A US federal judge has awarded Sony the right to demand the IP address of every individual who visited PS3 hacker George Hotz's website in the past year.
The ruling, which is a part of Sony's ongoing battle against PS3 modders or jailbreakers, will also allow Sony to retrieve data from websites like Google, YouTube and Twitter if it wishes to do so in the course of the lawsuit.
The PS3 maker is suing George Hotz for distributing the tools that were used to jailbreak Sony's PS3 gaming console by offering users third party operating systems and home brewed software. Hotz has been accused of breaching the Digital Millennium Copyright Act.
According to Wired, Hotz's website is hosted on web hosting firm Bluehost. Sony can demand the company releases information regarding activity related to his website including “all server logs, IP address logs, account information, account access records and application or registration forms.” Sony will also be able to get information regarding the files that were downloaded from the website.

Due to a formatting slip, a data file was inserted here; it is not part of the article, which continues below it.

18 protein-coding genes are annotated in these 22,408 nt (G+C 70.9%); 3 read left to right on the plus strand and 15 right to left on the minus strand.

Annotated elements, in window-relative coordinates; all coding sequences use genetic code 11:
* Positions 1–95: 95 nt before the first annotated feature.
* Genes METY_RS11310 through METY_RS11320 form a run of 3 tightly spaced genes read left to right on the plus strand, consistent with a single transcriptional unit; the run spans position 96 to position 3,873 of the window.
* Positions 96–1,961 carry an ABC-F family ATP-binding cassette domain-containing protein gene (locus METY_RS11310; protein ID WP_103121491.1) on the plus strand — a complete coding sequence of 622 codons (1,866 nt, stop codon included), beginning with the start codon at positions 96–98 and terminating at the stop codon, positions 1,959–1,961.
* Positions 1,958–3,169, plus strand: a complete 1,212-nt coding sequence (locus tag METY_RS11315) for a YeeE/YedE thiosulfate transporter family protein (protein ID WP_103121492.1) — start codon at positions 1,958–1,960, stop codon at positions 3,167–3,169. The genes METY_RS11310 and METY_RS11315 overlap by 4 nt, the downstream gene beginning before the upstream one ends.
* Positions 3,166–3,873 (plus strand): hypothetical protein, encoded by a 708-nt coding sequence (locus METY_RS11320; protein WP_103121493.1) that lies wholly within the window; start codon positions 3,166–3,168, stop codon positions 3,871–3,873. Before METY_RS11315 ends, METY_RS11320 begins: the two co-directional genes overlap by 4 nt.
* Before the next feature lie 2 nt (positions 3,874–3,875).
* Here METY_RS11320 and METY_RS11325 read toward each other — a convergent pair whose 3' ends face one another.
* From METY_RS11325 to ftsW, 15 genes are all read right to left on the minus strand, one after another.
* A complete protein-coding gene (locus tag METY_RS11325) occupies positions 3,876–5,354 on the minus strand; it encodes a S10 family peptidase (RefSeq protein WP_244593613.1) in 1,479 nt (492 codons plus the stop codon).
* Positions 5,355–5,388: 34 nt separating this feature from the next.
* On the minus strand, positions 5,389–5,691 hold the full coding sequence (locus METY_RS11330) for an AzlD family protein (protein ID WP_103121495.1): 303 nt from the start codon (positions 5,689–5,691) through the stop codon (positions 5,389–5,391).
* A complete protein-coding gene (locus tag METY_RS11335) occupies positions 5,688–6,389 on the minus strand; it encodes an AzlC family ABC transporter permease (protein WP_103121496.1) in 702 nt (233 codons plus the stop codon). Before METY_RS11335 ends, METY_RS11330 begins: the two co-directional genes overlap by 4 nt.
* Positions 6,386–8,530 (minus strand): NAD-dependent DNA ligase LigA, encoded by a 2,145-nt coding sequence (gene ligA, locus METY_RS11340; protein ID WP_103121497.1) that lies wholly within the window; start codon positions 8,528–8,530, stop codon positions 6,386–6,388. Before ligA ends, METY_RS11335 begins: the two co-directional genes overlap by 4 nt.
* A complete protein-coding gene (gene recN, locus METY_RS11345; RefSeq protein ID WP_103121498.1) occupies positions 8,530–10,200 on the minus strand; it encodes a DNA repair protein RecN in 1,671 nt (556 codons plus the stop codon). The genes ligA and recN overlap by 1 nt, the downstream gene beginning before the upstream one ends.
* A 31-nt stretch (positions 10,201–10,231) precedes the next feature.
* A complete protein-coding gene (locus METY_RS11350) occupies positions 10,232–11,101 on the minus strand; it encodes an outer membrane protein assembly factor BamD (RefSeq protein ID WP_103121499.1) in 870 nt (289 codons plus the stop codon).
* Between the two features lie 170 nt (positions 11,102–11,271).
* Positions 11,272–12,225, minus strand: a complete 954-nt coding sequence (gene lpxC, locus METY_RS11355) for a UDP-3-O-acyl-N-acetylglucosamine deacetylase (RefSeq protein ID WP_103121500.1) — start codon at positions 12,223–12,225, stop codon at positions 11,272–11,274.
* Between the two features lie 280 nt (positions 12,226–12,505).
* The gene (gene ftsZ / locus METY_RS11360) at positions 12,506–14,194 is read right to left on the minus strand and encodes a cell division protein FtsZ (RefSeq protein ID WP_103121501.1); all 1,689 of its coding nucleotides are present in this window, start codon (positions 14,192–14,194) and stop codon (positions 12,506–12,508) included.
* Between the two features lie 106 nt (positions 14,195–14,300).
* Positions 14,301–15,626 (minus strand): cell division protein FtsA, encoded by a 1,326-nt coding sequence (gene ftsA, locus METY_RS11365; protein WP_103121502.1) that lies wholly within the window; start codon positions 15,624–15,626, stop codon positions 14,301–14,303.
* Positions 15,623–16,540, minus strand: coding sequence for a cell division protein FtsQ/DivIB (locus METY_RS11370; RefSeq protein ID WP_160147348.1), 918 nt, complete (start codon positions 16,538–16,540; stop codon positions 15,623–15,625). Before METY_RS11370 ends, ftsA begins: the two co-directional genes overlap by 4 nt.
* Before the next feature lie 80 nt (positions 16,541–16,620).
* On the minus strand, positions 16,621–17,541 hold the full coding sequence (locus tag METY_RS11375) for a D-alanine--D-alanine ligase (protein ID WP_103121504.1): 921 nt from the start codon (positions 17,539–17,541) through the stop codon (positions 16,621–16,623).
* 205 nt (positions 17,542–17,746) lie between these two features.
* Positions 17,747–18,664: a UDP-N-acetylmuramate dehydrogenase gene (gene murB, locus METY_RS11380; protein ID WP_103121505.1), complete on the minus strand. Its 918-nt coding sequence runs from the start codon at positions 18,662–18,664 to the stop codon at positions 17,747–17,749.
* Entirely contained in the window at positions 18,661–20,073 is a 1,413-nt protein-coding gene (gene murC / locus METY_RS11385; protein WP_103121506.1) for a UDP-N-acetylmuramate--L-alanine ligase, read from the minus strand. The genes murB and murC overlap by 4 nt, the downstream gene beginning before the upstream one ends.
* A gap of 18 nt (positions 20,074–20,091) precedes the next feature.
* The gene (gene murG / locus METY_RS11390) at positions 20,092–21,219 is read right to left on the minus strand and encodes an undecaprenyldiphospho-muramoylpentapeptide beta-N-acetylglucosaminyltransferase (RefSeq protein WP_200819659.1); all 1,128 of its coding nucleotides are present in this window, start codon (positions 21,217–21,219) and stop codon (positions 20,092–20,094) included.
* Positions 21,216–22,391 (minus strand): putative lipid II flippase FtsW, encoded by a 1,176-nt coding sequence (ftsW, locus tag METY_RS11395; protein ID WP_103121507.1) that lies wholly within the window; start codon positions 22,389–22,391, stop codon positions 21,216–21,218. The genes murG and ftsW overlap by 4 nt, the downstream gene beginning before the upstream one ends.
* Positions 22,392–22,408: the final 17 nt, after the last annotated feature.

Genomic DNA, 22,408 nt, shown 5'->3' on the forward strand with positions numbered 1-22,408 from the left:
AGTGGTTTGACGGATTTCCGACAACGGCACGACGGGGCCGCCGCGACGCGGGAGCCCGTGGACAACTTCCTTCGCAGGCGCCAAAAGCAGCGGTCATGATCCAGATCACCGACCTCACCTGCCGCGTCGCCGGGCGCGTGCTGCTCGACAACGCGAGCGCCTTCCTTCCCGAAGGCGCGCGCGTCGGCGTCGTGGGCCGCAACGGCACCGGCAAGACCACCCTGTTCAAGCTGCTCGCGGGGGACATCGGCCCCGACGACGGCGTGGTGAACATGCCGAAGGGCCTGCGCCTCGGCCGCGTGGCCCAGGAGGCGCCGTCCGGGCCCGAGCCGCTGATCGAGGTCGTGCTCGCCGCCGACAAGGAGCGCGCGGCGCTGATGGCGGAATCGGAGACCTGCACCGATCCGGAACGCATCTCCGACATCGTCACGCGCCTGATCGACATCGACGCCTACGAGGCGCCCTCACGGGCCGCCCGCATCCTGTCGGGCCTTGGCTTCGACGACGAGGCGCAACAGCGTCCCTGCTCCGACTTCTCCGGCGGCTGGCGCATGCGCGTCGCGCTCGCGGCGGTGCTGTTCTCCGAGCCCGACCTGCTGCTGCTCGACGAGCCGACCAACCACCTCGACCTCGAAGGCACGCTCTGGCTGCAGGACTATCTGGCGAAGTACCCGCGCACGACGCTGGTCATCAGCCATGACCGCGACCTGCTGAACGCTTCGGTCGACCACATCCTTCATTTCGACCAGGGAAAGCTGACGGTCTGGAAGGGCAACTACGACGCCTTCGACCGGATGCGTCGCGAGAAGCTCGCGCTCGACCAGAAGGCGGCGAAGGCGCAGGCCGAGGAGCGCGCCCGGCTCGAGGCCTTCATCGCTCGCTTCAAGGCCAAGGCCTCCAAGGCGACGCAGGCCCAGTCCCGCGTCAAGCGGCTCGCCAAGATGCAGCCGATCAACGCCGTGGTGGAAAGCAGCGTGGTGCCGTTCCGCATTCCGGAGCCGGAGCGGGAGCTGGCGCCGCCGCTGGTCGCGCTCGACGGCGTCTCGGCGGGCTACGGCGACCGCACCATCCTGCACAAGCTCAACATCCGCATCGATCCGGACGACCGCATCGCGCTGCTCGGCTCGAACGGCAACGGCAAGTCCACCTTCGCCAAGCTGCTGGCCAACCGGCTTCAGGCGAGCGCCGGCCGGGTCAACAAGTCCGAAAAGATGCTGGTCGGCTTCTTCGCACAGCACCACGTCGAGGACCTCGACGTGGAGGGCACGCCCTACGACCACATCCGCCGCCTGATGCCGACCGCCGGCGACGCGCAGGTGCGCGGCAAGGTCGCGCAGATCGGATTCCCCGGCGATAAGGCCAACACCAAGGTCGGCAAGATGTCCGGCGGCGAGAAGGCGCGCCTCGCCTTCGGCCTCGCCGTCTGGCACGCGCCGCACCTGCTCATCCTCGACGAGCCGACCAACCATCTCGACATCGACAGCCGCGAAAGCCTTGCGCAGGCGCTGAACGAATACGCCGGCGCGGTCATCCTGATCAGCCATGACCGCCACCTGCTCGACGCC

Sony was granted the right to subpoenas after it successfully proved to Magistrate Joseph Spero why it needed the information. One reason was to prove the distribution of the jailbreaking code and the second was to determine where the lawsuit hearings will take place.